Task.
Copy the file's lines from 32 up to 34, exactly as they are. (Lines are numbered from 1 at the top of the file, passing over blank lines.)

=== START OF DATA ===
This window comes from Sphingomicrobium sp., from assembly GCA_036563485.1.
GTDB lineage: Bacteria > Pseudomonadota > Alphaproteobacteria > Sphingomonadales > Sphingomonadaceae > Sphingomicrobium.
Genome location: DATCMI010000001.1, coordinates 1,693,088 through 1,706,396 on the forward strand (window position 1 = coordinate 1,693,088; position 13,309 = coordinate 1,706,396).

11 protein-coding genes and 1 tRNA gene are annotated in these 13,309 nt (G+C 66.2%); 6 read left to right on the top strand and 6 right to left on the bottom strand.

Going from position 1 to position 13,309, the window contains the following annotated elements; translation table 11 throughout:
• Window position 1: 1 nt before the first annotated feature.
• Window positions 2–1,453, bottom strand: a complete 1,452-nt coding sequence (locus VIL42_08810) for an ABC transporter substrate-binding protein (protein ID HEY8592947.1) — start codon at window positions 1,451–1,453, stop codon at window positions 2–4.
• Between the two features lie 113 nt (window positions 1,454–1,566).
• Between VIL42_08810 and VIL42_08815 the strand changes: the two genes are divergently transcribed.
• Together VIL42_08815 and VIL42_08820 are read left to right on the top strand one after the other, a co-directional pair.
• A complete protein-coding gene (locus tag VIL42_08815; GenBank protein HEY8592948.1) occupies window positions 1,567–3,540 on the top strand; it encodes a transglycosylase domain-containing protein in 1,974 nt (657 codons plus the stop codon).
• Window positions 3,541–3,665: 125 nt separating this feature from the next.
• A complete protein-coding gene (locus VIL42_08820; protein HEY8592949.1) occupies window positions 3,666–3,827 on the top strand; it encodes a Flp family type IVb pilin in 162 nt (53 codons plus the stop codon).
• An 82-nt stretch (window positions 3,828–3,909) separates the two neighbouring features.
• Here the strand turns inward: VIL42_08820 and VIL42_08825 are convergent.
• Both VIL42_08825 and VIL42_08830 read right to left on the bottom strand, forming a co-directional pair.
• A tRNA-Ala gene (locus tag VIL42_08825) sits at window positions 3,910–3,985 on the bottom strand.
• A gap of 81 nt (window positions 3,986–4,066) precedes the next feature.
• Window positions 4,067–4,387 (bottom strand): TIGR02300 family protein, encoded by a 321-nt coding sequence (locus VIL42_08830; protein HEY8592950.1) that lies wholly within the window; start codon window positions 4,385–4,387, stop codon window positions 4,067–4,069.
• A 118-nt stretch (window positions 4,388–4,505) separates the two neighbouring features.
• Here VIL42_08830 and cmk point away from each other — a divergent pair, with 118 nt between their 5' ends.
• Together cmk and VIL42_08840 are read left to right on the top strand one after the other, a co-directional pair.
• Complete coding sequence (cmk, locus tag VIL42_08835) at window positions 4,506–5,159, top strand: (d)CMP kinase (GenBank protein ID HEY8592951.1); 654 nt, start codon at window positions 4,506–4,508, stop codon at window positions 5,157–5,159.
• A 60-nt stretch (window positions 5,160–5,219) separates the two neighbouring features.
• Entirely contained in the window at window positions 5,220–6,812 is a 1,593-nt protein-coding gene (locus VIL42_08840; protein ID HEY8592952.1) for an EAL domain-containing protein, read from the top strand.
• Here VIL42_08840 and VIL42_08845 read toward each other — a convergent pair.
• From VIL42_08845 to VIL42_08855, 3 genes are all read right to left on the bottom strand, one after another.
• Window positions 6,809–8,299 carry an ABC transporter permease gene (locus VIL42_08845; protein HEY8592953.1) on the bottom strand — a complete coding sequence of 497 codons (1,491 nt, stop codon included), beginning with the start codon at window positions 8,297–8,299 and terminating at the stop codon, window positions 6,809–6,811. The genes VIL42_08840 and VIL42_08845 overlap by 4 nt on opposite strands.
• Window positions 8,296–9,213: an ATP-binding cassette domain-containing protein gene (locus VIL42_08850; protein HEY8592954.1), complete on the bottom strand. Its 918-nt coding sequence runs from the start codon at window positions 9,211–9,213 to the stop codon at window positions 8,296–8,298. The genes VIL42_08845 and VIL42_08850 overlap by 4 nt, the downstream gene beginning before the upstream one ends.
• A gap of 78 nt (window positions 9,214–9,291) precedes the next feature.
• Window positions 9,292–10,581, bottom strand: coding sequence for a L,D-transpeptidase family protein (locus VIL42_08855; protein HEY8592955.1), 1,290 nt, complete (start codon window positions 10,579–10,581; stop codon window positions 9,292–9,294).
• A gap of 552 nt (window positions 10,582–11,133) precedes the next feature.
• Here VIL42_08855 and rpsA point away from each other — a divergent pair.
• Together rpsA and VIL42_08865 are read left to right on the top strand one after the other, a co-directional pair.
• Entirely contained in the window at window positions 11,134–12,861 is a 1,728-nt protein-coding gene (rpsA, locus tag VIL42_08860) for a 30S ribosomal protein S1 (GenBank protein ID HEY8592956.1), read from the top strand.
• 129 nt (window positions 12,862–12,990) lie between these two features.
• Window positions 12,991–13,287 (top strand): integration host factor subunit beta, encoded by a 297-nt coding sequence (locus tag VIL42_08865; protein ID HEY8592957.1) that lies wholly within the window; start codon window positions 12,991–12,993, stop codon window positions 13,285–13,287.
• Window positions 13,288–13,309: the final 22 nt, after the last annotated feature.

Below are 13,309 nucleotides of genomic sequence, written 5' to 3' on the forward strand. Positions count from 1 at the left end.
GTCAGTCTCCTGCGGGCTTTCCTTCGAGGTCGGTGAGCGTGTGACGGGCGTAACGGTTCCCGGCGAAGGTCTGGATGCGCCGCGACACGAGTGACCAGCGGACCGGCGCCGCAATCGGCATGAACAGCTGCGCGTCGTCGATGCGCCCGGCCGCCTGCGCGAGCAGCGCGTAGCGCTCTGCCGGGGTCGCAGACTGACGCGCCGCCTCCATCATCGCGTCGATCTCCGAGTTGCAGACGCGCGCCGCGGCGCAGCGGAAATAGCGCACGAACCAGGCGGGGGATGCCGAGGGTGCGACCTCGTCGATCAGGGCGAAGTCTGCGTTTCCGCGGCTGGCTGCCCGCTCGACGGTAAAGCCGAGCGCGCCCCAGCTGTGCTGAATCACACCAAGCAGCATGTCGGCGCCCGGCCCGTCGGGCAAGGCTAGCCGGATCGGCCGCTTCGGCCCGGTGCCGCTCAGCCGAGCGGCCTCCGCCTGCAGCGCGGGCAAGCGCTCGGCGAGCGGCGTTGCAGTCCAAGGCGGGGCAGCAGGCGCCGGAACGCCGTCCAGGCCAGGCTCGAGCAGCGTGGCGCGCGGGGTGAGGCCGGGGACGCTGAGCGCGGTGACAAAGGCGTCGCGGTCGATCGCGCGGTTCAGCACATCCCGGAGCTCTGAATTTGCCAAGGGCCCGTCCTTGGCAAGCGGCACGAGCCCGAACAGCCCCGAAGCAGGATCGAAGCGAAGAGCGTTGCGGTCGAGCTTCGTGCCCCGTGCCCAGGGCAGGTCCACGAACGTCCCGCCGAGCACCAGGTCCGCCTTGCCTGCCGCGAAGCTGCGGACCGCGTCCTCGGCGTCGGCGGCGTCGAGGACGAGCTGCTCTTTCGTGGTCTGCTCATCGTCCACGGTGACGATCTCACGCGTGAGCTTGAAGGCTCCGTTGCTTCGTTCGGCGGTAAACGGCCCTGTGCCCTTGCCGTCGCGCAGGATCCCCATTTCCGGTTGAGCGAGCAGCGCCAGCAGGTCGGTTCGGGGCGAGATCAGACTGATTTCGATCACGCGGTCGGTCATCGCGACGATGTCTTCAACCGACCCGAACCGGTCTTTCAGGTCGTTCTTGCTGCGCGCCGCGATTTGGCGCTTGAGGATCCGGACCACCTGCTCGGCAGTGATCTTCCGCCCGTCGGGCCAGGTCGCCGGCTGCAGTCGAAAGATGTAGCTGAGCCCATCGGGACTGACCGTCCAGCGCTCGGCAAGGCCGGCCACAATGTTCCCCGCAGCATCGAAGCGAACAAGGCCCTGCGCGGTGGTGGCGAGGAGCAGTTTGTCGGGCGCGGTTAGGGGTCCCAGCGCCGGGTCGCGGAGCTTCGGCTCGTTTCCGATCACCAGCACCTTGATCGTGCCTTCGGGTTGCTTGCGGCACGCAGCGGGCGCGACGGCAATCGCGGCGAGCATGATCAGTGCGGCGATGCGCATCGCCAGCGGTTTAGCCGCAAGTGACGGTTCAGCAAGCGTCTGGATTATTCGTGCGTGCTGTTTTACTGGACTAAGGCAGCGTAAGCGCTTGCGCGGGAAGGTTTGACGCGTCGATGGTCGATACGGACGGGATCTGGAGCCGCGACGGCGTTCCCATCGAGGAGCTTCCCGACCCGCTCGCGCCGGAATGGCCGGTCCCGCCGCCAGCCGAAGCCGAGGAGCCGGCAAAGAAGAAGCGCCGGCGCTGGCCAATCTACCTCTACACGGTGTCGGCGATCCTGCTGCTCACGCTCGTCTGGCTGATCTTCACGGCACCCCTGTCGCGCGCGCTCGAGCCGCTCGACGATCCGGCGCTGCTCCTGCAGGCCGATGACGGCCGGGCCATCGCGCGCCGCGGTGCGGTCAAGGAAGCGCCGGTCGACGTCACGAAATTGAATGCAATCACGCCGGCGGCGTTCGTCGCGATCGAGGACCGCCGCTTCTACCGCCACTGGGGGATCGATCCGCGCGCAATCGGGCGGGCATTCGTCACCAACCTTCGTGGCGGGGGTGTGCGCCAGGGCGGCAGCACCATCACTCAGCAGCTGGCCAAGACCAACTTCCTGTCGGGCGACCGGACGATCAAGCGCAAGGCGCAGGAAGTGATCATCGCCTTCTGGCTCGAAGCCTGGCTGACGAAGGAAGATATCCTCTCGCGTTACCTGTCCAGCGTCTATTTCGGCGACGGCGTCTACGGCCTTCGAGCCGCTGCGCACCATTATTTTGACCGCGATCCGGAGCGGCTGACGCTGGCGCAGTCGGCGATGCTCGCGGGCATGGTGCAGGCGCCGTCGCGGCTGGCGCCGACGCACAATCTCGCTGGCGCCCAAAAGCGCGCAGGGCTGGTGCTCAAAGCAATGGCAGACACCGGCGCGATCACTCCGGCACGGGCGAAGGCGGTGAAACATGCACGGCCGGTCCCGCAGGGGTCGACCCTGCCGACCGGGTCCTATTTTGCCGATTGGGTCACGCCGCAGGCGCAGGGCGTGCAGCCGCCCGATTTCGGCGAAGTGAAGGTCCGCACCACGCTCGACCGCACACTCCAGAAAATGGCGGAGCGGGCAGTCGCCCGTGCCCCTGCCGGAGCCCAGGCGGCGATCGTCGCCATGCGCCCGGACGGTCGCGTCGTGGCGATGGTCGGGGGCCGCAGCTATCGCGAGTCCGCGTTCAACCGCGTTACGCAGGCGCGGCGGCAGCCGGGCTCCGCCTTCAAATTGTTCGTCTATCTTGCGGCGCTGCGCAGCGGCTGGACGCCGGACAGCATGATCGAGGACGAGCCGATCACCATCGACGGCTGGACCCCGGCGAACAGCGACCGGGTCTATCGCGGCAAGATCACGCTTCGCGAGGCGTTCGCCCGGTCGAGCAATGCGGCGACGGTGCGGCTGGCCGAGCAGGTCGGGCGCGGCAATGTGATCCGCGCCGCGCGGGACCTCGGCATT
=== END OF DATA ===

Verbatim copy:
• A gap of 552 nt (window positions 10,582–11,133) precedes the next feature.
• Here VIL42_08855 and rpsA point away from each other — a divergent pair.
• Together rpsA and VIL42_08865 are read left to right on the top strand one after the other, a co-directional pair.